Cannes Film Festival chief Thierry Frémaux was queried this morning over 2018 being the first edition in recent memory that wouldn’t feature Harvey Weinstein in person. Frémaux admitted that the “earthquake” that hit back in October when allegations of sexual harassment began to pour out meant “the world will never be the same again, the Cannes Film Festival either.”
The earthquake described by Frémaux has led the festival to do some self-examining of its own he said, “We will discuss our own practices with the festival team.” While the festival’s ranks are predominantly female he disclosed that this year the festival balanced up the male-female split on the selection committee, something he said he was asked about last year by directors Agnès Varda and Maren Ade and actress Jessica Chastain. “We took care to make it equal,” he commented.
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He was responding to a broader question about the presence of female directors in the lineup in the context of the Times Up movement. There are three women in competition: Nadine Labaki, Alice Rohrwacher and Eva Husson, with more possibly joining. “A differentiation should be made between female filmmakers and Time’s Up,” he said. “The question of a quota in no case concerns the artistic selection of a festival. Films are chosen for their quality.” Frémaux gets this question every year and he maintains, “There will never be a selection made by positive discrimination.”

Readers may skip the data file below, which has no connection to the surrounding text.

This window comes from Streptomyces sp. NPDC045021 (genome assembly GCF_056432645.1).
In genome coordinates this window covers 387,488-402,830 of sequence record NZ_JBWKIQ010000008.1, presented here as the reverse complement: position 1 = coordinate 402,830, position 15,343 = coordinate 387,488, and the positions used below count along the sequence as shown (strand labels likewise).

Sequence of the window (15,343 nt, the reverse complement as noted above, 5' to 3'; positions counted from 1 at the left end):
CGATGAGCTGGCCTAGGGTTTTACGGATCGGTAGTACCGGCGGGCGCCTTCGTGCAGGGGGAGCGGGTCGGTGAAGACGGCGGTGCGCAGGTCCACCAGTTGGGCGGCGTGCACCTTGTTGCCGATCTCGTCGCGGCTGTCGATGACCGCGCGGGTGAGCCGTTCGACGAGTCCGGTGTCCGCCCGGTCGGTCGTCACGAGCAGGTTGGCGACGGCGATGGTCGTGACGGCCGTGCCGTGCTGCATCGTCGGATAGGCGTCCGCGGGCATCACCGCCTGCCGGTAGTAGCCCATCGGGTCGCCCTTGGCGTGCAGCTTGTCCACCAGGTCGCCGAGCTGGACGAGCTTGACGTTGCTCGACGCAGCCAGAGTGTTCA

However, he did go on to allow that, “When we are hesitating between films, yes we have to pay attention to a certain balance.” Frémaux also disclosed that “a certain number of organizations” will be in Cannes to talk about workplace equality. Deadline knows that some of the leading voices in this space have been invited to take part in panels. A good thing for a festival which two years ago became embroiled in the heelgate saga.
Referring to Jane Campion, the sole female winner of Cannes’ top prize, he added, “Like everyone, we deplore that there’s only one woman who has won the Palme d’Or.” While Cannes continues to see few women directors in main competition, two of this year’s juries are at least headed by women: Cate Blanchett heads the competition jury while Ursula Meier oversees the Camera d’Or judges.
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